“There is an audience in Brazil that wants us to have a physical presence. These consumers want to discuss their yearly trip: they don’t want to make mistakes and need the assistance”, the COO said. To improve the customer’s experience, CVC wants to reinforce the omnichannel presence, in which a conversation that started in the store can end with the client purchasing the travel package online, for example.

“Who’s going to create a network of 1,200 physical stores these days? Having a digital platform is something that everyone can do. We are creating ours. Some players are more advanced, sure, but our approach is much more viable than what competitors still need to do”, he pointed out.

According to the executive, another advantage is the company’s 30 million consumers across Brazil. “With our customer base, negotiation capacity, physical presence and technology to connect those who want to travel for the best price, it’s hard to beat us,” he noted.

New revenue streams

The last and most critical pillar of CVC’s touristech strategy is facing the technological monolith that has formed over the years. Based on the open-source data analytics platform Knime, the CVC’s new systems are all cloud-based, supported by Amazon Web Services, Oracle and Microsoft, and are being deployed under a phased approach.

This evolution also helps to address the vulnerabilities of the company’s systems, which in October 2021 suffered a major cyberattack that forced CVC to halt its operations. According to the COO, the episode reinforced the need to reduce the complexity of systems and, consequently, the possibilities of access for malicious actors.

“[The hacker attack] made us even more alert and focused on hiring technology partners to help us with information security, as well as to develop tools and expand the team,” Oliveira said, adding that CVC has accelerated its information security plan since the incident with well-known players to step up its defences.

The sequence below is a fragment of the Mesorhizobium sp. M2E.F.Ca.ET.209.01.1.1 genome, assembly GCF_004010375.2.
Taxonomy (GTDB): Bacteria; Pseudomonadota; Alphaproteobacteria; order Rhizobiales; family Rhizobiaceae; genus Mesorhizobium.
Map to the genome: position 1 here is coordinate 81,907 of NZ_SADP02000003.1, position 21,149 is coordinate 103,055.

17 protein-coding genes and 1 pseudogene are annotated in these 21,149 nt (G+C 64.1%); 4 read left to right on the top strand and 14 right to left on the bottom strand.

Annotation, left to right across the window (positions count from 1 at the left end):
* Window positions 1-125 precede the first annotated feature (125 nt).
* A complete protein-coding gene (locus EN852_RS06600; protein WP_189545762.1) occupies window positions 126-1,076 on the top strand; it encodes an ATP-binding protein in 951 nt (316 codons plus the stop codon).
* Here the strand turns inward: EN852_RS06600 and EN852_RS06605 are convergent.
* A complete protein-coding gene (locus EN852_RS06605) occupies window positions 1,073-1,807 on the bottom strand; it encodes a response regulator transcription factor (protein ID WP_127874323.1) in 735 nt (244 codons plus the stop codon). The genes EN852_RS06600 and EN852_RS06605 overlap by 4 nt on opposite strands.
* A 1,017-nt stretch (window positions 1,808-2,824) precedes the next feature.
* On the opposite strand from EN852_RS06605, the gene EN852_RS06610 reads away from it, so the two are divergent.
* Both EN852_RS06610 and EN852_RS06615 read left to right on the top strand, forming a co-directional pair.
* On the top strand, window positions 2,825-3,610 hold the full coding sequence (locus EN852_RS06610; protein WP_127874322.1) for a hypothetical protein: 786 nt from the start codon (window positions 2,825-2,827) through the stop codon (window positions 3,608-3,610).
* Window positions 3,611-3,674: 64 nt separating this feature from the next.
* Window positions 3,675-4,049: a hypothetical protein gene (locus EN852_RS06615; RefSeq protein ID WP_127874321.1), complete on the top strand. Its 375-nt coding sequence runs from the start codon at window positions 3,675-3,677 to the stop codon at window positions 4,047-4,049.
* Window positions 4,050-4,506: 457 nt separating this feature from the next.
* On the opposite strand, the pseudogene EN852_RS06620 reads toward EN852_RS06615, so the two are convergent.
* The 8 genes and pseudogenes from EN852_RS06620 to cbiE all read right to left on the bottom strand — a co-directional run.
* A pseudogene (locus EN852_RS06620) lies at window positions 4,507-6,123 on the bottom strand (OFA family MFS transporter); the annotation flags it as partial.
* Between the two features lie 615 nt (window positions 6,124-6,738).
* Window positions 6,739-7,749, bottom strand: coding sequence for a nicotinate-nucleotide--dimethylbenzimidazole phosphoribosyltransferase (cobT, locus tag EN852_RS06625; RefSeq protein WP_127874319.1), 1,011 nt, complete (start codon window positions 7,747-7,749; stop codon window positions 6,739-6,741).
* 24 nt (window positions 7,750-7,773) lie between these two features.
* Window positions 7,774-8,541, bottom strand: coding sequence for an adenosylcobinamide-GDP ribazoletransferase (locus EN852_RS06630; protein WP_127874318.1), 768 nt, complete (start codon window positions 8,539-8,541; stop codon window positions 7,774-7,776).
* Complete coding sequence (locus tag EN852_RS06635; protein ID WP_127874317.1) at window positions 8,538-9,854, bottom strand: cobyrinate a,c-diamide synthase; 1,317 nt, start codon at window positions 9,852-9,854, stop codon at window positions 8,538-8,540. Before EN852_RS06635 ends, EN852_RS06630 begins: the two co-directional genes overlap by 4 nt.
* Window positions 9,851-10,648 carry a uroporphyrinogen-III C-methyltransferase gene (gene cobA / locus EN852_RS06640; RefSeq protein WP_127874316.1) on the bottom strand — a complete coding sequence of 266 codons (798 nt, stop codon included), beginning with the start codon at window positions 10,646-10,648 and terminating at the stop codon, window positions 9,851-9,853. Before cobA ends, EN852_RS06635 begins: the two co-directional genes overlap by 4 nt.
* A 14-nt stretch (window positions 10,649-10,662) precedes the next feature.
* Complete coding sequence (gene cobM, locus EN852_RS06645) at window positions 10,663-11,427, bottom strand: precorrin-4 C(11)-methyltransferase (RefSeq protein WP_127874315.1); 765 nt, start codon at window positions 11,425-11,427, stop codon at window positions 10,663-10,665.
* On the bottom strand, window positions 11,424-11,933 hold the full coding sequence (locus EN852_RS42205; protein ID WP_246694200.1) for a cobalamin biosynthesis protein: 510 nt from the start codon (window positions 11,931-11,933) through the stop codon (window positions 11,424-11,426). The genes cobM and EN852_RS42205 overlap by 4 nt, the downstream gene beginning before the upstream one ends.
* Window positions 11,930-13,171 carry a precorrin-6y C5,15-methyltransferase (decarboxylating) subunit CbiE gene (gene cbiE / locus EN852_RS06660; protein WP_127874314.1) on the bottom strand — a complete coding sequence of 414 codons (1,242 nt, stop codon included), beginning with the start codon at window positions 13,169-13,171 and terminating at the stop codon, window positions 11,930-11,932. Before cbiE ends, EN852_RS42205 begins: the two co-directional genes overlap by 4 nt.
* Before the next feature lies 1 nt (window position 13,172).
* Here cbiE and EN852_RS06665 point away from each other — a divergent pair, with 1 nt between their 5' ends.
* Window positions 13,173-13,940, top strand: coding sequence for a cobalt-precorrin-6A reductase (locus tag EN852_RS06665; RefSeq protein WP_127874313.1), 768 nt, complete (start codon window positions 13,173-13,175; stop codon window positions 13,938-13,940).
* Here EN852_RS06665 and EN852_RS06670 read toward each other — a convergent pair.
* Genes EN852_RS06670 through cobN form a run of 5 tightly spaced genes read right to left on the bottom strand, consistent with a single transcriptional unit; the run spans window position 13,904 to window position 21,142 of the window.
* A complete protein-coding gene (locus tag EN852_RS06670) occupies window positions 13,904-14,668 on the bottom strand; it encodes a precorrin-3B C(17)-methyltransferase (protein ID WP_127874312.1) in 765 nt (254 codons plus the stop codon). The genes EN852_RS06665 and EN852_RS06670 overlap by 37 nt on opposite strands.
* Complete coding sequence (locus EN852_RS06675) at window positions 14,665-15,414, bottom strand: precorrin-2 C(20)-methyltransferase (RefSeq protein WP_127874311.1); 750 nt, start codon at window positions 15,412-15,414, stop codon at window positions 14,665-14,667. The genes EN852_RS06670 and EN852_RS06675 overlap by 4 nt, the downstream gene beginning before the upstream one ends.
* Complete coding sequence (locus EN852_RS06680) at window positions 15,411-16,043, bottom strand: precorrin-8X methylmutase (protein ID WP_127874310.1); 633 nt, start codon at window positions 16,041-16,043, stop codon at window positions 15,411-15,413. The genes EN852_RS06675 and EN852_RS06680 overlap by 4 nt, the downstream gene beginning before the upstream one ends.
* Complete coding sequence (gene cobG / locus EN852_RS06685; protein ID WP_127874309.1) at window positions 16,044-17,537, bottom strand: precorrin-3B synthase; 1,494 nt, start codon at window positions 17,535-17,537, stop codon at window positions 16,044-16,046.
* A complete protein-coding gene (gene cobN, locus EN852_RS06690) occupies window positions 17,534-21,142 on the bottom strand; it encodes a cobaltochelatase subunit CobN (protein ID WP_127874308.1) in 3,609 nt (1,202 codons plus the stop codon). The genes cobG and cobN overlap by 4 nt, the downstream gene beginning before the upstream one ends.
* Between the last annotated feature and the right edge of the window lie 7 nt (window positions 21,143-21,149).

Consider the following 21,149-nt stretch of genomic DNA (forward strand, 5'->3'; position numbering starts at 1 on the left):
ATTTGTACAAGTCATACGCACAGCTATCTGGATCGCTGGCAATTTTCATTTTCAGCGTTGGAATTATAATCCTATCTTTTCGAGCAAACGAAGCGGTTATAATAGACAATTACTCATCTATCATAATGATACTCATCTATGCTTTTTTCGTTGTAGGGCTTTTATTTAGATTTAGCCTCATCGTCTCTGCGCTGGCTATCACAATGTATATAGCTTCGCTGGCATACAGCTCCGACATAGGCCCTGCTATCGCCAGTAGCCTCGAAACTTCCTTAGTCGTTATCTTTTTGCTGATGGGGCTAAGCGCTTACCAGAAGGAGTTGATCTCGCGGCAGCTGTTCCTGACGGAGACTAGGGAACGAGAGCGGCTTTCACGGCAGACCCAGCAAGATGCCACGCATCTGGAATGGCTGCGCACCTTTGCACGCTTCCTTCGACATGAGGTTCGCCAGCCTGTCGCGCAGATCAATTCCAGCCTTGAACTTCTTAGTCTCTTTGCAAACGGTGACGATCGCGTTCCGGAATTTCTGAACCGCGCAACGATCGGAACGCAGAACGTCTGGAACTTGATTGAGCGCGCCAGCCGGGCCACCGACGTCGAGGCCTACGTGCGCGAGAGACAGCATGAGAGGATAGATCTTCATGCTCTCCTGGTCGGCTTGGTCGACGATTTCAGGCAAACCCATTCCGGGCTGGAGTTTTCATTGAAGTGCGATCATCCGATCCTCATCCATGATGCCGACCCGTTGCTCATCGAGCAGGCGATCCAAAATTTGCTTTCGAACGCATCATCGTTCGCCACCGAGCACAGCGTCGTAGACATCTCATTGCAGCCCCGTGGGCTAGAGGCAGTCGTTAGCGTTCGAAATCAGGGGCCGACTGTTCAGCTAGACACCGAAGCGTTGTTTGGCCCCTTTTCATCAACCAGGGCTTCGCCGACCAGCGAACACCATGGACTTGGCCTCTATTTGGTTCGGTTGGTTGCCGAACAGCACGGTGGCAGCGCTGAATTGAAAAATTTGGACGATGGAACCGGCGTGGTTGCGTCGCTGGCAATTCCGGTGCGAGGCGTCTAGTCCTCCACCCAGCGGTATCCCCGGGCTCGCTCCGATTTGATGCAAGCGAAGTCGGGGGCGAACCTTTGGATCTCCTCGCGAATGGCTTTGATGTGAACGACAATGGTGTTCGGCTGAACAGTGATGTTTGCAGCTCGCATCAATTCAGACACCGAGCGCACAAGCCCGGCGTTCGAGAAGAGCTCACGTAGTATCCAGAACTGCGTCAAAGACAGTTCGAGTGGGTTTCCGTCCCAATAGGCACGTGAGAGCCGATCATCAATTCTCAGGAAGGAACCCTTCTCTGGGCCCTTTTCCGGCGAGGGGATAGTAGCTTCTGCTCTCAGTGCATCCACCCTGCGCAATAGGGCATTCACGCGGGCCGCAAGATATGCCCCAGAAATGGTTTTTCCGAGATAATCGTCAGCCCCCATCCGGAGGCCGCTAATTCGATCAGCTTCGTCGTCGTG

CVC's yellow buses
CVC‘s yellow buses

The modernization plan, which also includes the publication of APIs, should facilitate the connection between CVC and other companies that might be part of the touristech ecosystem. “In our old system, it would take months to [incorporate partners]; with our new platform, we’ll be able to do it in weeks. It will allow us to serve the customers with speed and a complete offer”, Oliveira said.

Other possibilities include entering the fintech segment with a digital wallet so that CVC customers can consume in establishments such as bars and restaurants, benefiting from discounts negotiated by the company, which will keep a percentage of sales.

“[Working with] startups in the financial sector will be a very important path for us to follow,” the COO said, adding that CVC is also developing a credit marketplace to offer more travel financing options for the customers. This offering, which should benefit from the Open Finance model, is expected to be launched in the coming months in partnership with a huge bank and two startups.

Permission to innovate

With a more modern and open for developers technology system, CVC hopes to evolve its approach in areas like open innovation – and an acceleration program is among the possibilities. “I admit I want to do something in this area. I think it’s super valid. When it comes to the tourism market, there is still space for this kind of initiative,” points out the director.

However, this step in CVC’s innovation journey should wait until 2023. “We need the technology improvement first so that we can help the community in a better-prepared way,” Oliveira said.

A year from now, the COO hopes CVC can “change the tone of the conversation” when it comes to innovation, with developments in products aimed at travelers: “We are focused on getting our own permission to continue evolving: we need to overcome the barrier of getting ready for change.”

(translation by Gabriela Del Carmen)